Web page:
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Trainer Sally-Jean Shackleton assisting participant with development of digital story.

Margaret Sanger Center International (MSCI) and Women's Net conducted a five-day training workshop about creating digital stories for eight women and one man representing community organizations in Soweto and Orange Farm, South Africa. The workshop facilitated the production of nine short digital stories that were written, narrated, and illustrated by the participants whose lives have been affected by a wide range of sexual and reproductive health and rights issues, including HIV/AIDS, gender-based violence, rape, sexual abuse, and teen pregnancy. Click on the screen below to watch the story of one woman who survived rape and HIV infection.

"Silence Is Not Golden"


You can also watch the videos Take a Step -- Be Heard and My Story, by Tukula.

Storytelling has long been a tool for learning lessons, preserving memory and history, transmitting culture and tradition, and entertaining others. Tales of healing and caution have been told for centuries and valued by both the teller and the listener. For those relating a story, it has value as a form of expression and healing; and for the listener, as a vehicle for in learning and sharing. Everyone has stories to tell; it is in the telling that we discover how much of our experiences and learning we have in common with others. Stories validate our connection with others and with the world. They weave together our individual experiences to reveal a picture of a community, a group, an organization, and a country. The "digital" in digital storytelling refers to the medium used to transmit stories. Digital stories, simply, are stories produced, stored, and disseminated using digital media.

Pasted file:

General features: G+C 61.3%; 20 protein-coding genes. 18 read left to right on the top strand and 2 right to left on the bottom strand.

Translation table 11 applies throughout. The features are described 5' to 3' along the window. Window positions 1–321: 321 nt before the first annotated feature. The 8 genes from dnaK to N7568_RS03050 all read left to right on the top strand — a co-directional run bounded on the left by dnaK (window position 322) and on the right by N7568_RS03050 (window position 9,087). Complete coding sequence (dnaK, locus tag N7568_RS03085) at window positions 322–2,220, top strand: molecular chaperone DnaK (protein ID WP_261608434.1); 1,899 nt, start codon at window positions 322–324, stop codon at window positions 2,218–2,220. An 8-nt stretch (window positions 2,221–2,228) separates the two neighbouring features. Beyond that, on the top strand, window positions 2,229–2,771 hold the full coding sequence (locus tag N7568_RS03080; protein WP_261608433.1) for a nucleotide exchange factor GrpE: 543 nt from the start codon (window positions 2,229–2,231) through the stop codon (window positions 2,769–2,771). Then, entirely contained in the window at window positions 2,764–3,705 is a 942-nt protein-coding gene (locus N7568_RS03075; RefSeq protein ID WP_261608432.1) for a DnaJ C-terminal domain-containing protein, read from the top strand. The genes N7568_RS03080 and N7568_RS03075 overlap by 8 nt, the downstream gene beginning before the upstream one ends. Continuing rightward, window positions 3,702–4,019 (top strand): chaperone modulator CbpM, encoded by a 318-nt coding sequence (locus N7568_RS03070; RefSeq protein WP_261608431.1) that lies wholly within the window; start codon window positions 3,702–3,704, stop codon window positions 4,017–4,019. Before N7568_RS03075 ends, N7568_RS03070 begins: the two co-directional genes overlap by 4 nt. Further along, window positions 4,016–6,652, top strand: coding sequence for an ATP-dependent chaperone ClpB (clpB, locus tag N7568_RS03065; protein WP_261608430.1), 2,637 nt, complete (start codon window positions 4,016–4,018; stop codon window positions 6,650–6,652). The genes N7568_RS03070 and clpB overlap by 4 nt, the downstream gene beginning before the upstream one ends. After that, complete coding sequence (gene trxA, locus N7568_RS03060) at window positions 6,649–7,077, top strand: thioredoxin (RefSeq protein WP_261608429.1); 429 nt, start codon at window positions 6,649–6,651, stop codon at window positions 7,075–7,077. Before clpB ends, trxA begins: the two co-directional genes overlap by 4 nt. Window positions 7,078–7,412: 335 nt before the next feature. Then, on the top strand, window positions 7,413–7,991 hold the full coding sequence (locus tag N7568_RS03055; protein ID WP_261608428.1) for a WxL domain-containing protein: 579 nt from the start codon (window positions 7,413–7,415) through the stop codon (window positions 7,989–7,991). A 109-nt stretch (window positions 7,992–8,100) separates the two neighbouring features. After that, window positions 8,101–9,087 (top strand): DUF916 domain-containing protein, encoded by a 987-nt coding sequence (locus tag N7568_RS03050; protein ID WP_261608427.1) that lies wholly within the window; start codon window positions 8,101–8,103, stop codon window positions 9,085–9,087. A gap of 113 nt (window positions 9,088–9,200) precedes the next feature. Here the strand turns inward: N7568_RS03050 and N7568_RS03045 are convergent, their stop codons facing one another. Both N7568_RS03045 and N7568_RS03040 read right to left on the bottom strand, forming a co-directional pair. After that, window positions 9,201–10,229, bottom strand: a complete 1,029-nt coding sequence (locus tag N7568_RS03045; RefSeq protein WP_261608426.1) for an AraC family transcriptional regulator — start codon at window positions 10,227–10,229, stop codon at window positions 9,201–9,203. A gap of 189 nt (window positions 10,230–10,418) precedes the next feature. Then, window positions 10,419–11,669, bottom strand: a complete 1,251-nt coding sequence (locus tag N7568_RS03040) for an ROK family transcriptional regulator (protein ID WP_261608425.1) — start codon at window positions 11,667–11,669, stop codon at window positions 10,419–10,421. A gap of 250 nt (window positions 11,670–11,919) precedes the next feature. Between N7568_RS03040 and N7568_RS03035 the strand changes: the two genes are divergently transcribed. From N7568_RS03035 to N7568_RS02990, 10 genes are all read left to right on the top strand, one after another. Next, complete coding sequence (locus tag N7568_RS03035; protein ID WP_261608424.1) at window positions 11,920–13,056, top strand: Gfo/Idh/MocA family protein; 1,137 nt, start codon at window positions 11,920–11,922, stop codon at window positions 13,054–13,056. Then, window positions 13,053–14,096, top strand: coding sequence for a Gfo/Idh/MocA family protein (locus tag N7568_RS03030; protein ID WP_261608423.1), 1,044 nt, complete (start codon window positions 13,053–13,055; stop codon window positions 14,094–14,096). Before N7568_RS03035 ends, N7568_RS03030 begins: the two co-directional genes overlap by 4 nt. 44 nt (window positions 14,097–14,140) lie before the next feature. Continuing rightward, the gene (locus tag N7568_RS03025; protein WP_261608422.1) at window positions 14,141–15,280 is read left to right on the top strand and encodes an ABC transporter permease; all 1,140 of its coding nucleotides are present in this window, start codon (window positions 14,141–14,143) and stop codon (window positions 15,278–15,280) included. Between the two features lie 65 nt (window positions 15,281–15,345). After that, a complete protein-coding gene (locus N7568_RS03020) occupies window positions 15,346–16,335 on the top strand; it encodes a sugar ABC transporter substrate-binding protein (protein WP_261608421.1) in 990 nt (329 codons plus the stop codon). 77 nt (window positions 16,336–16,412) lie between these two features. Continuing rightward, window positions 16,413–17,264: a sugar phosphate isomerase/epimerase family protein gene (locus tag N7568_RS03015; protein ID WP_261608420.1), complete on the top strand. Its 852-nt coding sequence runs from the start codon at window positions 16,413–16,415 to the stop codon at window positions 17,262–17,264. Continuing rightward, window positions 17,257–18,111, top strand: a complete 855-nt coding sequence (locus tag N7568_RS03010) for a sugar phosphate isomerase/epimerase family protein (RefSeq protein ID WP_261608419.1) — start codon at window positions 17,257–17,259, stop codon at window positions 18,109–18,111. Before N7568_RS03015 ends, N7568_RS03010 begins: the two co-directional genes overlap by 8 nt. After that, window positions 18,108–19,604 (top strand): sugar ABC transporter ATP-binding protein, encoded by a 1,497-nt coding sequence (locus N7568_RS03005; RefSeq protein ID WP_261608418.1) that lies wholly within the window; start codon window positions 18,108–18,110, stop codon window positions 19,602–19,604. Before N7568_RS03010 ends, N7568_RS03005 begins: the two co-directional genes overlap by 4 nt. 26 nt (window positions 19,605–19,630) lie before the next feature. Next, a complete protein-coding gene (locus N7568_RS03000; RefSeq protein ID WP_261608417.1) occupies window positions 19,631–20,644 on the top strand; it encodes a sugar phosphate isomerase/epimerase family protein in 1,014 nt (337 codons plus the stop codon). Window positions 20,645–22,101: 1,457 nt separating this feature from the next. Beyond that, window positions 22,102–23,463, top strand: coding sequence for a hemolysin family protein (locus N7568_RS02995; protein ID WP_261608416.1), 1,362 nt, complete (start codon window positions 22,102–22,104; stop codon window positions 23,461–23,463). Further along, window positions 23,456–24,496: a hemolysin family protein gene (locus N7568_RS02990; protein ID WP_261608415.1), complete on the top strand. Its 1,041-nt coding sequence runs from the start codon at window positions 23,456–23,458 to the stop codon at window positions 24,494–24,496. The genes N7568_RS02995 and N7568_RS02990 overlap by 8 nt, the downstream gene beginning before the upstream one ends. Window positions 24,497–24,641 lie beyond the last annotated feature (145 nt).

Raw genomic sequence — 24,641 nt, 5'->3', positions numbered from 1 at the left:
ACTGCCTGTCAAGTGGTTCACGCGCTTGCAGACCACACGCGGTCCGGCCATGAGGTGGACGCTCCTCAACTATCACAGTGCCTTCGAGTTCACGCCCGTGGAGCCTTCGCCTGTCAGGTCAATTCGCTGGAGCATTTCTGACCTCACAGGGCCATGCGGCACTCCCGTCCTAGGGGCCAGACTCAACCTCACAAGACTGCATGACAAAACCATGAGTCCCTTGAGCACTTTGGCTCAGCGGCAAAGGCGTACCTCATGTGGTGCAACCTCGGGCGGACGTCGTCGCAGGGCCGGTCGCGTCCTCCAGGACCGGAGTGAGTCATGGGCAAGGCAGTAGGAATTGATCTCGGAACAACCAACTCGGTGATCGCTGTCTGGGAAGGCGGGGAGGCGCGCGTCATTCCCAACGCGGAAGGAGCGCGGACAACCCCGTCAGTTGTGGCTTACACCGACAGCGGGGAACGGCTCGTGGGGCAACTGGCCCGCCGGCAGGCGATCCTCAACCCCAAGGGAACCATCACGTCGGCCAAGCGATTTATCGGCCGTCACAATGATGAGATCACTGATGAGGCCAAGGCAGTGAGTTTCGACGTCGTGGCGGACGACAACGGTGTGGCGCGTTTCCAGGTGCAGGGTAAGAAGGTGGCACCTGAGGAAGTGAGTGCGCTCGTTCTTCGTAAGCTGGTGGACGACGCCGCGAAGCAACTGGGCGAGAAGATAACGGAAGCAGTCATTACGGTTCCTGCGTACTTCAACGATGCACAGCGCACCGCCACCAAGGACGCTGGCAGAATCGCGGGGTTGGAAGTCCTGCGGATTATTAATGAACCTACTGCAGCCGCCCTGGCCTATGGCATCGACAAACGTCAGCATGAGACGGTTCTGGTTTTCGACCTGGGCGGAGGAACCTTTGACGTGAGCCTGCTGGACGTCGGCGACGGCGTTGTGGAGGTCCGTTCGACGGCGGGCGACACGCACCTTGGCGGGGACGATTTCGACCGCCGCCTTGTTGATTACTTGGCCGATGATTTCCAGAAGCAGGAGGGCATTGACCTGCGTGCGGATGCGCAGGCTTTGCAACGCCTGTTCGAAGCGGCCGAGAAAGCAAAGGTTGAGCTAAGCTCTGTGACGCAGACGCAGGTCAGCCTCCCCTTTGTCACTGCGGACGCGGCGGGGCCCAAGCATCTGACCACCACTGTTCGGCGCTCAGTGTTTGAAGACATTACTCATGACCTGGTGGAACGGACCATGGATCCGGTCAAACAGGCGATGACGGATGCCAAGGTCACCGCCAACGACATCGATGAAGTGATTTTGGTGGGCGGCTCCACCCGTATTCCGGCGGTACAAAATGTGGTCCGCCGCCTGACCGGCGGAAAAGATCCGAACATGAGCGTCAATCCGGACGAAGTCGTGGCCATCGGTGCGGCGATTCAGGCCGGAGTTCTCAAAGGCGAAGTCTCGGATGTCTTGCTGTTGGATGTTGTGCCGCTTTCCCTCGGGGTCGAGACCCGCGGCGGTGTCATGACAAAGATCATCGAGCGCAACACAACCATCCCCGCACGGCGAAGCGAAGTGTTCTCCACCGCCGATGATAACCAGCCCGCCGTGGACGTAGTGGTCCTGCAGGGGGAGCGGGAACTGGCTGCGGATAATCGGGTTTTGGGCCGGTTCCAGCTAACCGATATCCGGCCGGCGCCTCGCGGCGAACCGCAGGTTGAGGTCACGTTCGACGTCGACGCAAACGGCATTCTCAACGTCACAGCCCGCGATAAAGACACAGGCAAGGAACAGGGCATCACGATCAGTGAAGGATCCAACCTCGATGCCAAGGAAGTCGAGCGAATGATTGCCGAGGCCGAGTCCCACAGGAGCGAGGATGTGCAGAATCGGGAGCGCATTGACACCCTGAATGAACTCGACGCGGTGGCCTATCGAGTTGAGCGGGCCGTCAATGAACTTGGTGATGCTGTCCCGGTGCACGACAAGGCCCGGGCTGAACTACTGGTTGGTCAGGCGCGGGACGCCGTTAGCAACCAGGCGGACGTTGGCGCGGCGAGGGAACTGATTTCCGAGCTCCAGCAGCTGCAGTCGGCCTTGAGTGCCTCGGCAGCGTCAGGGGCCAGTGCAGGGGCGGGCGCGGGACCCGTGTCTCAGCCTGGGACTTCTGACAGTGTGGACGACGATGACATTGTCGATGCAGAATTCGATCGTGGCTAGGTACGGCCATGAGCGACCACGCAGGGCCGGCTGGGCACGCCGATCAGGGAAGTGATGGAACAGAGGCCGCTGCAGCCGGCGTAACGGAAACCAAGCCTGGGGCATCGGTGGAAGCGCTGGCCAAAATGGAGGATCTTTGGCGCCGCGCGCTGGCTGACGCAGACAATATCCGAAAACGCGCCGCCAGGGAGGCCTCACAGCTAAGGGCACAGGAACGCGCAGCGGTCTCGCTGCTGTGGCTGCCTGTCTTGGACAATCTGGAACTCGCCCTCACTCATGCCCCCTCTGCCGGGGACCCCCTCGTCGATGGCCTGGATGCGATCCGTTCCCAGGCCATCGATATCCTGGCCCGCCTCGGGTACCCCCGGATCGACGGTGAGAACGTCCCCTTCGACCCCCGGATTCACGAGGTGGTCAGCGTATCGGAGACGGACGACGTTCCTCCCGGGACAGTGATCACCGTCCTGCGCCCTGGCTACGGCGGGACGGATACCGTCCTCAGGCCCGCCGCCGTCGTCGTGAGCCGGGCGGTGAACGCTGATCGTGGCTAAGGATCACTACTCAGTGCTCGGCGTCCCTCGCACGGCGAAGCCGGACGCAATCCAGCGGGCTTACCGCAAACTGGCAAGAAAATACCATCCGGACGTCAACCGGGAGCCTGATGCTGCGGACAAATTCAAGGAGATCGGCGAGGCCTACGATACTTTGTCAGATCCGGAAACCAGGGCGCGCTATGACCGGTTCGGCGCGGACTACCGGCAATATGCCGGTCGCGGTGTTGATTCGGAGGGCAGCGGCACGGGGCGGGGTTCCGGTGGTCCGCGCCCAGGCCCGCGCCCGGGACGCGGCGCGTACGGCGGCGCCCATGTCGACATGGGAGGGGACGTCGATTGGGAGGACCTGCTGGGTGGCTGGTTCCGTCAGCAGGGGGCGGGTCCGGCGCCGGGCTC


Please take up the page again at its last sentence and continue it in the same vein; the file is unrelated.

Trainer Sally-Jean Shackleton of Women'sNet, Errol Alexis of MSCI, and participants viewing their digital stories.

Here is the poignant and compelling story of Mama Rose, the director and founder of Let Us Grow, a community organization in Orange Farm that provides home-based care and support to people living with HIV:

"I care for others, as I care for myself. I became HIV positive as a result of a gang rape. I know, in the most painful way possible, the link between HIV and AIDS and gender violence. I tell my story over and over again, to get the government to provide Post Exposure Prophylaxis to survivors of gender violence in the hope others will avoid the fate that befell me. I tell my story to heal the pain of a life punctuated at every turn by violence, yet redeemed by the power of turning anger into activism. This is not only my story: but the story of three generations: of me, my daughter Mpho, and my grand daughter Kgomotso."

A DVD containing these stories is being distributed to the participants, MSCI's partner organizations, donors, and other interested groups.

Errol Alexis of MSCI and Sally-Jean Shackelton of Women'sNet with participants after the training.

Groups may use the digital stories as a resource to assist them in their advocacy, awareness, and prevention work concerning gender-based violence, other human rights abuses and the spread of HIV/AIDS. The digital stories will be used at community educational workshops, community Imbizos (informal gatherings), and during campaigns including "Sixteen Days of Activism Against Gender-Based Violence," Worlds AIDS Day, and International Women's Day.

"Sharing my story with other participants helped me a lot. I got to talk about things that are not good inside me and it gave me power. I feel strong and healed. My participation was good and I learned a lot. I hope my story helps others and saves many lives."

- Participant in the Digital Storytelling Workshop